Average Joe Photography #1: Buddhist Monks in Procession: Tachileik, Myanmar

A Buddhist Monk in serach of an exiliir in Tachileik, Myanmar (Joe Grez / Joup)

A Buddhist Monk in serach of an exiliir in Tachileik, Myanmar (Joe Grez / Joup)

The Premier installment of Joup’s Average Joe Photography. My co-publisher Shawn Baker came up with another great idea (he’s full of’em…really). It started with him asking how I got a certain shots in the Muay Thai pieces I wrote a few months back (Main Gallery). I explained that Muay Thai leads itself to Black and White Photography but how the scenario was tricky to shoot because you have people moving at a fast pace in an outdoor low light situation. And one can’t vary well set up a tripod next to the ring! So I talked with him a bit about using higher ISO with as quick of a shutter speed as I could. And also what I did in post production to present the images in the most true to form as possible.

Capturing a Traditional Lanna Buddhist Wedding in Thailand

Doa, the bride of our traditional Lanna Buddhist wedding. (Joe Grez/Sesame)

Doa, the bride of our traditional Lanna Buddhist wedding. (Joe Grez/Sesame)

An Inspired Bird of Oakland Music: Elisabeth Johnson of Mynah Music: Joup Interviews

Always grinning, Elisabeth Johnson, co-founder of Mynah Music (courtesy of Mynah Music)

Always grinning, Elisabeth Johnson, co-founder of Mynah Music. (courtesy of Mynah Music)

Paradise Burning: Fires rage in Pai and Mae Surin, Thailand

Fires and smoke near Wat Phra That Mae Yen, Pai, Thailand

Fires and smoke near Wat Phra That Mae Yen, Pai, Thailand (Joe Grez/Joup)

Relationships Matter – Introspection

Self introspection has a gradient area. (Joe Grez/Joup)

Self introspection has a gradient area (Joe Grez/Joup)

Introspection used to be a word that only referred to people. It is now used in software development to describe a capability of some object-oriented programming languages to determine the type of an object at runtime; this ability is called ‘type introspection’. As I am writing about people I have used ‘self-introspection’ to describe our examination of our own behaviour, drivers and motivations and ‘other-introspection’ to describe the same examination of other people which is more commonly known as a form of empathy.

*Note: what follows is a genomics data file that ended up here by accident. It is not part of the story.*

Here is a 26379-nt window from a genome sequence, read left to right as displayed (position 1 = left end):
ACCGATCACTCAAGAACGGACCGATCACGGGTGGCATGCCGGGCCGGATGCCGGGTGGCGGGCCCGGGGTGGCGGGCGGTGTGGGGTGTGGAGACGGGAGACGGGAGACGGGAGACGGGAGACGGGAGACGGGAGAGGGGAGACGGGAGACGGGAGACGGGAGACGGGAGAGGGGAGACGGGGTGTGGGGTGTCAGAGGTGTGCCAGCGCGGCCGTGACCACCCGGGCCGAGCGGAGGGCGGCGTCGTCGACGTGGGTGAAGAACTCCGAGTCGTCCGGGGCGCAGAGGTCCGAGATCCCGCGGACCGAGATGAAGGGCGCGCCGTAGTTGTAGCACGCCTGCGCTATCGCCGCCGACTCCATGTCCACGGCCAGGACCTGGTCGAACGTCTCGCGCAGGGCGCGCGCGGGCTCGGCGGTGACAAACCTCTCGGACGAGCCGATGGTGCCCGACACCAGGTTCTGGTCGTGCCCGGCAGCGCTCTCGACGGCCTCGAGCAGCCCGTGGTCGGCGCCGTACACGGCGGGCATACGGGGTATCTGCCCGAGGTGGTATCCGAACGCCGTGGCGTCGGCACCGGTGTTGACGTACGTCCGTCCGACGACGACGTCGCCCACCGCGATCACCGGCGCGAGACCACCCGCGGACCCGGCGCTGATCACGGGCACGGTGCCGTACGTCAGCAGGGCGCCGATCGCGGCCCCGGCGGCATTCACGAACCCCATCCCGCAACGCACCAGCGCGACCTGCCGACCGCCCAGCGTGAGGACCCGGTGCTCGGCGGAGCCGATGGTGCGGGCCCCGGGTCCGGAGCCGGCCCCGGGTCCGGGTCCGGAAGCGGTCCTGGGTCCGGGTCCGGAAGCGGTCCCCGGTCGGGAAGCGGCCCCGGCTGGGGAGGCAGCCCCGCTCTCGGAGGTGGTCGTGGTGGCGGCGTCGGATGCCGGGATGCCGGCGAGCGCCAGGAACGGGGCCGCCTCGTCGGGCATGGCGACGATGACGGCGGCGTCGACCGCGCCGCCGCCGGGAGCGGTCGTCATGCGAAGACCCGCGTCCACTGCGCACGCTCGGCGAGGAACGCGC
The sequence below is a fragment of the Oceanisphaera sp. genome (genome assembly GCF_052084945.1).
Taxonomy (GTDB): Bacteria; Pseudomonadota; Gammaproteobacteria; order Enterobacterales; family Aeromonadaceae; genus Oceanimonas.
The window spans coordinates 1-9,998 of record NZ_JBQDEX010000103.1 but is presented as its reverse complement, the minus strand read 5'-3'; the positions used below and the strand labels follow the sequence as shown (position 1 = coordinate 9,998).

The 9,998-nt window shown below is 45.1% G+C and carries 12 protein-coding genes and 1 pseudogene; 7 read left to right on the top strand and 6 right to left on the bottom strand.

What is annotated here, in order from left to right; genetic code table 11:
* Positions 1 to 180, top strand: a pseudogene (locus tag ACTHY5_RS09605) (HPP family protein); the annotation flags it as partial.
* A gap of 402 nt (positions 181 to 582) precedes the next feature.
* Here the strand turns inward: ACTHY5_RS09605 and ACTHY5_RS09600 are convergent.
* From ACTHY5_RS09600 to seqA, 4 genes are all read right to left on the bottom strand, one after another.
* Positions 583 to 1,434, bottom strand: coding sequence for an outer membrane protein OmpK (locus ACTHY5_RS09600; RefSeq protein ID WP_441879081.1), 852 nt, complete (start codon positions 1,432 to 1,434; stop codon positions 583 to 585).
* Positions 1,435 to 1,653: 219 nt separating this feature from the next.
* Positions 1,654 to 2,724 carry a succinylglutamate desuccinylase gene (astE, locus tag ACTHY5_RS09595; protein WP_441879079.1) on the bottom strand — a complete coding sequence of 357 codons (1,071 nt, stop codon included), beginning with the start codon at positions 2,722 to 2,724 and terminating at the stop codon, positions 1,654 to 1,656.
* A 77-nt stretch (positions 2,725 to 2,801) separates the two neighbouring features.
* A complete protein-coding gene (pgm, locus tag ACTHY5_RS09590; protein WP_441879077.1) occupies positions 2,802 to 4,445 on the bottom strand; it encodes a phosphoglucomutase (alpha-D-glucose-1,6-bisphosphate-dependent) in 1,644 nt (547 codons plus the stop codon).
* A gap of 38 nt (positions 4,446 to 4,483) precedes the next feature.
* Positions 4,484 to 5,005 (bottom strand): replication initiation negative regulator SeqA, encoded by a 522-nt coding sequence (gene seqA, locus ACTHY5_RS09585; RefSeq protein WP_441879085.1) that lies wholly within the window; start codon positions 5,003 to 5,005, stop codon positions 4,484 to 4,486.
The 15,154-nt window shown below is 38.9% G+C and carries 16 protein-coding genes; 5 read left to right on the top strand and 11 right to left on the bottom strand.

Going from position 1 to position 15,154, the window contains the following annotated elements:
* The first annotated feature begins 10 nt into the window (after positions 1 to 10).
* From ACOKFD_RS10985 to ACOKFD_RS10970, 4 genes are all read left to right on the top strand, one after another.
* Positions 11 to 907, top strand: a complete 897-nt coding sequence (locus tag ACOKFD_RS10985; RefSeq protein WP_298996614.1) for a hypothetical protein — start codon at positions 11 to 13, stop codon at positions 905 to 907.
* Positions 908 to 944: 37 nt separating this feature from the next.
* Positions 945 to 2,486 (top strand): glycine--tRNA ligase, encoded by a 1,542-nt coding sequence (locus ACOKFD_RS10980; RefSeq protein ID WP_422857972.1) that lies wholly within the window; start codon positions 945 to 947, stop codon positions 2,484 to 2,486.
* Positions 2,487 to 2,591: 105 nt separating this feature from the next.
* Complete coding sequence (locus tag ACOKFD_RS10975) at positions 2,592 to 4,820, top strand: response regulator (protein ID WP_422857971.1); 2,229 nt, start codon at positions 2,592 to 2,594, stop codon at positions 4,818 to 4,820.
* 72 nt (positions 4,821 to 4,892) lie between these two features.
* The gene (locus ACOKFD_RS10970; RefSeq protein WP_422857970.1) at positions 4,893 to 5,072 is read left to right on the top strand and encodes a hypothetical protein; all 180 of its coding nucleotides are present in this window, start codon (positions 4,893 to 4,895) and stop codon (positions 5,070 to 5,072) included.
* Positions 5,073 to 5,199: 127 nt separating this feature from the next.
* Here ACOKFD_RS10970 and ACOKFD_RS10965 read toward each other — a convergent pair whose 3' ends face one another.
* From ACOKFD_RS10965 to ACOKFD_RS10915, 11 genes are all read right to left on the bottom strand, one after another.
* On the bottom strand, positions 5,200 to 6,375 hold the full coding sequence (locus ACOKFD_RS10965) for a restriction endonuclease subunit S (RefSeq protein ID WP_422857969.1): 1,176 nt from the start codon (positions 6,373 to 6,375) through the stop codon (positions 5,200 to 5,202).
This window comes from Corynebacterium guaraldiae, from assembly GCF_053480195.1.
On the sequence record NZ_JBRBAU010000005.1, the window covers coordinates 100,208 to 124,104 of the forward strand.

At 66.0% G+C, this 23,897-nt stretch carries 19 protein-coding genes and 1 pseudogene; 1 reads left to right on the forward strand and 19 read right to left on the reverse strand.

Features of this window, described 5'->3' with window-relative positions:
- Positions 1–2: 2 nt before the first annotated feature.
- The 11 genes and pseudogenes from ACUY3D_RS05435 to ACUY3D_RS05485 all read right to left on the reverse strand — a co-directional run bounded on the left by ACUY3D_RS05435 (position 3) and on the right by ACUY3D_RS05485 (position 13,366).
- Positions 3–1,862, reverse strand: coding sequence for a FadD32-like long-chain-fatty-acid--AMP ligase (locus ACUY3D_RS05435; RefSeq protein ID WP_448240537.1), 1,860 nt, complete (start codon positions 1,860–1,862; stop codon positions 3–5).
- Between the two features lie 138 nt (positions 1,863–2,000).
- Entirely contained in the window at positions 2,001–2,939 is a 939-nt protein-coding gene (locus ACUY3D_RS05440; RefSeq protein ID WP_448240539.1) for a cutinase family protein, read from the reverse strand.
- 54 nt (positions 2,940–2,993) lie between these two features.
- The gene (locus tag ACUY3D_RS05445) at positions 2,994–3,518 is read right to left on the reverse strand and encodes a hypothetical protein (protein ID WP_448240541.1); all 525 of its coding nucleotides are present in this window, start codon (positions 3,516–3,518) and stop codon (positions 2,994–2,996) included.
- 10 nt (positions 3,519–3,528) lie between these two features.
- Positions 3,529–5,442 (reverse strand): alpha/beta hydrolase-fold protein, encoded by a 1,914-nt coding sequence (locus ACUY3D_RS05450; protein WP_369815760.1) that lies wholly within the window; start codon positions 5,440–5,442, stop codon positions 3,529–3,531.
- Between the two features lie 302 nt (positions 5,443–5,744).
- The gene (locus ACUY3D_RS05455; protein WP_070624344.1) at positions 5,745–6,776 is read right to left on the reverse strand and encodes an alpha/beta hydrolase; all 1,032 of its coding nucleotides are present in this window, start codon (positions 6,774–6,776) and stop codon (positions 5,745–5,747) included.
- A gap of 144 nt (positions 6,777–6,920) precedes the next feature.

Self-introspection is something we should all do regularly. Unfortunately only the emotionally, intellectually and morally courageous amongst us actually do. Most of us are intellectual, emotional and moral cowards. Having said that all of us are capable of developing intellectual, emotional and moral courage; it just takes a desire to do so and a willingness to bear the discomfort of bad feelings in order to acknowledge and accept them as opposed to ignoring and suppressing them.

Relationships Matter – Transition

 

Like a sunrise, all relationships transitions are unique. (Joe Grez/Sesame)

Like a sunrise, all relationships transitions are unique. (Joe Grez/Sesame)

1. Ending

Transition begins with letting go of something. William Bridges believes that too often we forget this axiom, believing that the transition begins with the third stage—New Beginnings. What may be most disconcerting is that endings are being thrust upon us as a result of circumstances beyond our control such as a crisis. Many of us find ourselves increasingly anxious because of our apparent lack of control over circumstances. Acknowledging reality, even if it seems harsh, is the only way to gain control over the circumstances. During the Ending stage, we must consciously identify what is ending and then choose to let go.

Relationships Matter – Dealing with Loss

Reflections (Joe Grez/sesame/joup)

Reflections (photo: Joe Grez/sesame/joup)

Relationship loss is an inevitable part of our lives. The first relationship we lose is the total dependency we have on our parents around the age of 2-3. When we start kindergarten or school, we lose the relationship of the constant presence of our parents as we spend more time separated from them. As we move on through life, in addition to family, we lose relationships with friends, teachers, partners, work colleagues etc. Many of us treat losing relationships as an awful thing. While it may feel bad, losing relationships is an essential part our development; it is character building by helping in learning how to deal with that loss. An interesting aspect of relationship loss is that a relationship may be gone without losing the person with which that relationship started. For example, when a work colleague becomes a friend, the previous relationship is lost and a new relationship (friendship) starts.

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